Launceston is fast becoming known as the city of polarising architecture and public spaces.
Henty House, while an example of Brutalist architecture, divides people down the lines of architecture enthusiasts and those who can't stand the grey concrete slabs, devoid of any foliage or colour.
The Quadrant Mall, which was the first space to be redeveloped under Launceston's City Heart project, has also divided public opinion. However, there is a new contender for the most polarising public space of Launceston - the mall.
The Brisbane Street Mall, with its low-to-the-ground thylacine sculptures, has received a high level of scorn among residents, who hold disdain over the fact that it was not developed to become an indoor, covered in multiplex (complete with air-conditioning).
The mall has also been blamed for a long-standing issue in Launceston, the increase of vacant shop fronts.
It is undeniable that the particular sight of the Birchall's shop laying empty for two years is a sore spot for shoppers visiting the Brisbane Street Mall.
The 173-year-old book and collectibles shop was one of the largest giants among retailers in Launceston who were felled by unfavourable retail conditions.
Vacant shops, however, are not, endemic to just Launceston, retail across the country has had to adapt due to the increase of online shopping and changes in consumer habits.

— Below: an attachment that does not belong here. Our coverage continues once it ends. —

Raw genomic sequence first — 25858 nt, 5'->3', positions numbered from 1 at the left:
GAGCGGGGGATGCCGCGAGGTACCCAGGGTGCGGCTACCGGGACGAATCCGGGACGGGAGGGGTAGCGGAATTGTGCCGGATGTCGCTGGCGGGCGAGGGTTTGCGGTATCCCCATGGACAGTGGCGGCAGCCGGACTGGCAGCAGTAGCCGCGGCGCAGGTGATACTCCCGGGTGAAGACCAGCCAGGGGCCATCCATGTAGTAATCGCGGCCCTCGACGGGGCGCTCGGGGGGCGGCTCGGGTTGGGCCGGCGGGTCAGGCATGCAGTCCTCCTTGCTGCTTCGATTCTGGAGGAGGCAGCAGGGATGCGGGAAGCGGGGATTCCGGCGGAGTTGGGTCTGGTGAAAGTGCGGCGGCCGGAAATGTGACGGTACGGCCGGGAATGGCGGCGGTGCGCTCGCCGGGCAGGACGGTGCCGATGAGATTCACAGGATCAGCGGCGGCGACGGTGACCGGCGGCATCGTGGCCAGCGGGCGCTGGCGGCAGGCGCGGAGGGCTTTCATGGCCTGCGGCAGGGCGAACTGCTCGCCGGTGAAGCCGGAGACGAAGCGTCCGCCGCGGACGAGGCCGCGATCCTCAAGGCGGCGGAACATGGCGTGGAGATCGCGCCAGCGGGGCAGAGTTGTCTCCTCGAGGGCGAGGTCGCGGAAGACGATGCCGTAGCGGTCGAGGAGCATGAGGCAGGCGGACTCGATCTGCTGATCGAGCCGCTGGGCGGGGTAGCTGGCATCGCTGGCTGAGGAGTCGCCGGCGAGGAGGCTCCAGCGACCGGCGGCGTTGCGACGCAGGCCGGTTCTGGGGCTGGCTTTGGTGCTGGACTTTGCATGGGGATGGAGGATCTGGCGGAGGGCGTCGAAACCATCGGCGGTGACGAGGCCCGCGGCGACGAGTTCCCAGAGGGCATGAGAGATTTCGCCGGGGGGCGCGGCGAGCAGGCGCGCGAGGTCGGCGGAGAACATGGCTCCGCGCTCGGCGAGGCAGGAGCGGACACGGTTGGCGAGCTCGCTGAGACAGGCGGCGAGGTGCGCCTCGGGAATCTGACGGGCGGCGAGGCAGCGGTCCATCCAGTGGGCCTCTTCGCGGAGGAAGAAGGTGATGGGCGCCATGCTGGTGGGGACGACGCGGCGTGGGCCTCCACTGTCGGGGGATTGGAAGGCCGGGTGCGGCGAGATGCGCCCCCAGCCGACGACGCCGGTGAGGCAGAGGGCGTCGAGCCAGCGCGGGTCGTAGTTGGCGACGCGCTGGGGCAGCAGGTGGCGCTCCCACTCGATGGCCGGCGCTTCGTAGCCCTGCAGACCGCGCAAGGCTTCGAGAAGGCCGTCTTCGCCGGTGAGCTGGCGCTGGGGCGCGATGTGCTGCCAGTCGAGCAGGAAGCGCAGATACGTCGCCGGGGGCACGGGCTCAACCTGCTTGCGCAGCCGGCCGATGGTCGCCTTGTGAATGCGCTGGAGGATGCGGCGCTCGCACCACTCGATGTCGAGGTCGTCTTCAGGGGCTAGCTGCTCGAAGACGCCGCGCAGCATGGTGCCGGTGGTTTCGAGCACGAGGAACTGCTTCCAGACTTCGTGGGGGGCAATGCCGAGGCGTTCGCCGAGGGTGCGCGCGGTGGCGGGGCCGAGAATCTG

While it's undeniable that it would be an improvement to the city if Launceston's vacant shops were filled, it is a complicated problem that needs multiple solutions to solve. There is no 'silver bullet' solution, despite many residents believing free parking will solve the issue.
Shop vacancies are a complex thing, they are driven by many factors such as rents, penalty rates, stock and parking, along with the habits of shoppers.
While it may not be to everyone's tastes, the mall at least has had a modern facelift and offers a unique outlook for shoppers.
Retailers and residents should embrace our uniqueness because it's only then solutions will be found.